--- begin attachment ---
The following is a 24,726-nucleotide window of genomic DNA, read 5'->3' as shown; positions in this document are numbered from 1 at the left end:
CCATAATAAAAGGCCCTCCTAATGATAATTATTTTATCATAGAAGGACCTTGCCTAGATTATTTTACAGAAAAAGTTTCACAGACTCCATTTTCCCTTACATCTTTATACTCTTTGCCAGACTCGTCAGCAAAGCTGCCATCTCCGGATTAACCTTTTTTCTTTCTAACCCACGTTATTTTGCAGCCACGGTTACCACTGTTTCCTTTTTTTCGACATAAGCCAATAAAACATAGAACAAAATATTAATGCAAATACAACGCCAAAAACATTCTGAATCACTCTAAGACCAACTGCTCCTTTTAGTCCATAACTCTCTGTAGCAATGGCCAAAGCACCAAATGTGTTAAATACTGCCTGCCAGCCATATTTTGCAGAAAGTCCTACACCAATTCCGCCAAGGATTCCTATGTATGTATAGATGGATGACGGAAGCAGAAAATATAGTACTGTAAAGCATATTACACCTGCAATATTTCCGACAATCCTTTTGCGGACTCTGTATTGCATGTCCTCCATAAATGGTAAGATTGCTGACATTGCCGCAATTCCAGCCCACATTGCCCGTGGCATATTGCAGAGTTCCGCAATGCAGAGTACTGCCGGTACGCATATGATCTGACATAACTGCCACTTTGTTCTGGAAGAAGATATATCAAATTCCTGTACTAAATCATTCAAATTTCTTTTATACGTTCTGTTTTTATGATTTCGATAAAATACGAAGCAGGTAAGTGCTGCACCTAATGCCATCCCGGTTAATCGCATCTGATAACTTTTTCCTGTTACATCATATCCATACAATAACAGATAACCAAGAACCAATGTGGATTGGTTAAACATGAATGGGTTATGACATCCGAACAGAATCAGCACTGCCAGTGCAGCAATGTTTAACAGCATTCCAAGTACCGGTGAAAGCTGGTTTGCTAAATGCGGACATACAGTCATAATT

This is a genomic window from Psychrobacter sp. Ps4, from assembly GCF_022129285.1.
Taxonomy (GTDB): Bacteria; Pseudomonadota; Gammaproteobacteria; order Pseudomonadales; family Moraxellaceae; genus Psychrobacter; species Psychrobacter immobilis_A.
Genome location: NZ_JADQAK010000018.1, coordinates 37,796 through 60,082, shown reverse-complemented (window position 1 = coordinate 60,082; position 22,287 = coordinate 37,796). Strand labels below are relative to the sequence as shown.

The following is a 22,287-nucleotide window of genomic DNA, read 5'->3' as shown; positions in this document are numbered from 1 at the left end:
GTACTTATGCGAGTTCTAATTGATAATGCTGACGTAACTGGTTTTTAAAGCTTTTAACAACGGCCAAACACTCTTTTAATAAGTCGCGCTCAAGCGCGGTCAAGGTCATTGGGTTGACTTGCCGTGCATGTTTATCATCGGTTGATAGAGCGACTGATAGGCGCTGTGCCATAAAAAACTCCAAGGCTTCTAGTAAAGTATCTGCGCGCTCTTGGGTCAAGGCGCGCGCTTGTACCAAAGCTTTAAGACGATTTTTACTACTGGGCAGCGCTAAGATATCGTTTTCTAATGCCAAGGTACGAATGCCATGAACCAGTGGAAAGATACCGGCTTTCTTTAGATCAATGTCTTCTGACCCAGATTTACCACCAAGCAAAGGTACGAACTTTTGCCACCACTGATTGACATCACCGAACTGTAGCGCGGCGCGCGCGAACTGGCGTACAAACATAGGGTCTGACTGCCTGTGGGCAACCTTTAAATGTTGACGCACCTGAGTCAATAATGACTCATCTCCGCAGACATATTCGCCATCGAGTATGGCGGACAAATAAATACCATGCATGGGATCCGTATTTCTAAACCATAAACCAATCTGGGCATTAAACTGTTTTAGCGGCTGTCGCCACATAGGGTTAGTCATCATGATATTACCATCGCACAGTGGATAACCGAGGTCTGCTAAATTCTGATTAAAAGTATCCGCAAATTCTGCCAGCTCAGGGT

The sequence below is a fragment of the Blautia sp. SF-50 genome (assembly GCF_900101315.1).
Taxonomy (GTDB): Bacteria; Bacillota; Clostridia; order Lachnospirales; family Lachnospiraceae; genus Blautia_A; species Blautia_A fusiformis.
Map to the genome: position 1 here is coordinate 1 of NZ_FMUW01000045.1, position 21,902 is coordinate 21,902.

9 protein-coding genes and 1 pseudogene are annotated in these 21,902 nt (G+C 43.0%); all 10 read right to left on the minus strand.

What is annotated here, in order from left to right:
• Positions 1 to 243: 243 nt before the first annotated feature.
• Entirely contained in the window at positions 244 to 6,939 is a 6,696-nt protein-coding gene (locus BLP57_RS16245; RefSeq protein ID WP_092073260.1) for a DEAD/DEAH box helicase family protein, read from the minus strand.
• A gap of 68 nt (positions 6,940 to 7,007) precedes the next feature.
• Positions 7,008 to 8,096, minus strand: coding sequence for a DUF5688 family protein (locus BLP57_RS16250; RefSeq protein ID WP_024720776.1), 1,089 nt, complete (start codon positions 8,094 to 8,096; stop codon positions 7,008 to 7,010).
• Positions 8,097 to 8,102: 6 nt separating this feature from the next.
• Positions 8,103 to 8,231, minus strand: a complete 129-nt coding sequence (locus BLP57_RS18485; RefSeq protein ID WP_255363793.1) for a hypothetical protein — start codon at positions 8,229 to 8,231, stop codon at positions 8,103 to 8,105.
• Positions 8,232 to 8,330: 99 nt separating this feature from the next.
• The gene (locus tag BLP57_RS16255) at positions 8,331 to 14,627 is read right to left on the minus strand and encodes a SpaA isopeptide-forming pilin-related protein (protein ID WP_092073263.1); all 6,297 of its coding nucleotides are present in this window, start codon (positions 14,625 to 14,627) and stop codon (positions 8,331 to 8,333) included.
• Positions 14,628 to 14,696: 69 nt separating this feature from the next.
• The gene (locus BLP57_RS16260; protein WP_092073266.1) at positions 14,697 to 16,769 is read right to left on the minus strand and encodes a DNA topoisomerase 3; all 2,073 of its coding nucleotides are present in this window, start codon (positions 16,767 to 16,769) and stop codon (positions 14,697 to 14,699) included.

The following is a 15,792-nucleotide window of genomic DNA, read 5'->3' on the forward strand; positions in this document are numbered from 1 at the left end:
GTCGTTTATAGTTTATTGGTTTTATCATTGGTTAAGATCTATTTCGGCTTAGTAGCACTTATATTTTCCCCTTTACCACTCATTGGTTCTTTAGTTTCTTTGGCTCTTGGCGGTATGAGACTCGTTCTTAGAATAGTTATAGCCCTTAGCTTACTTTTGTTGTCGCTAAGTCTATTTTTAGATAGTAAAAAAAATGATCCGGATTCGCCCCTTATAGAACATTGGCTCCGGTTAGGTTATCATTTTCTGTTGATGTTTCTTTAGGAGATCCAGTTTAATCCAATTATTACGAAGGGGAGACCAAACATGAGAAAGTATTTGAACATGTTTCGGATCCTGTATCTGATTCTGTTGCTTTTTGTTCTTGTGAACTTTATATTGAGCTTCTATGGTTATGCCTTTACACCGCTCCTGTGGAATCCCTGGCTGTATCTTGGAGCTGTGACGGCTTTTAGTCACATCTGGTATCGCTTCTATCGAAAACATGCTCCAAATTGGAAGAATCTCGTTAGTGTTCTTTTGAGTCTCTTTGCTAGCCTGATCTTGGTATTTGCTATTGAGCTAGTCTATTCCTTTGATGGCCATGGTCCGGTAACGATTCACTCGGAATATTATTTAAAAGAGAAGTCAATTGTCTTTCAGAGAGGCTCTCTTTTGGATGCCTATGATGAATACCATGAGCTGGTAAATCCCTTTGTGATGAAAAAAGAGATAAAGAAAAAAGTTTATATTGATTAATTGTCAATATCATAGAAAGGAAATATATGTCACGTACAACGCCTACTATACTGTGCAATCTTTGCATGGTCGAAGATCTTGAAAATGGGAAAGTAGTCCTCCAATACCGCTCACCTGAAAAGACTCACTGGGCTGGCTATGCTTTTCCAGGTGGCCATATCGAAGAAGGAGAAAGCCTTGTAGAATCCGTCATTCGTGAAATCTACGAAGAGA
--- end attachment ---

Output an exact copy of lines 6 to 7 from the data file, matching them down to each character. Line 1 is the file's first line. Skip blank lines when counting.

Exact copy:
The following is a 22,287-nucleotide window of genomic DNA, read 5'->3' as shown; positions in this document are numbered from 1 at the left end:
GTACTTATGCGAGTTCTAATTGATAATGCTGACGTAACTGGTTTTTAAAGCTTTTAACAACGGCCAAACACTCTTTTAATAAGTCGCGCTCAAGCGCGGTCAAGGTCATTGGGTTGACTTGCCGTGCATGTTTATCATCGGTTGATAGAGCGACTGATAGGCGCTGTGCCATAAAAAACTCCAAGGCTTCTAGTAAAGTATCTGCGCGCTCTTGGGTCAAGGCGCGCGCTTGTACCAAAGCTTTAAGACGATTTTTACTACTGGGCAGCGCTAAGATATCGTTTTCTAATGCCAAGGTACGAATGCCATGAACCAGTGGAAAGATACCGGCTTTCTTTAGATCAATGTCTTCTGACCCAGATTTACCACCAAGCAAAGGTACGAACTTTTGCCACCACTGATTGACATCACCGAACTGTAGCGCGGCGCGCGCGAACTGGCGTACAAACATAGGGTCTGACTGCCTGTGGGCAACCTTTAAATGTTGACGCACCTGAGTCAATAATGACTCATCTCCGCAGACATATTCGCCATCGAGTATGGCGGACAAATAAATACCATGCATGGGATCCGTATTTCTAAACCATAAACCAATCTGGGCATTAAACTGTTTTAGCGGCTGTCGCCACATAGGGTTAGTCATCATGATATTACCATCGCACAGTGGATAACCGAGGTCTGCTAAATTCTGATTAAAAGTATCCGCAAATTCTGCCAGCTCAGGGT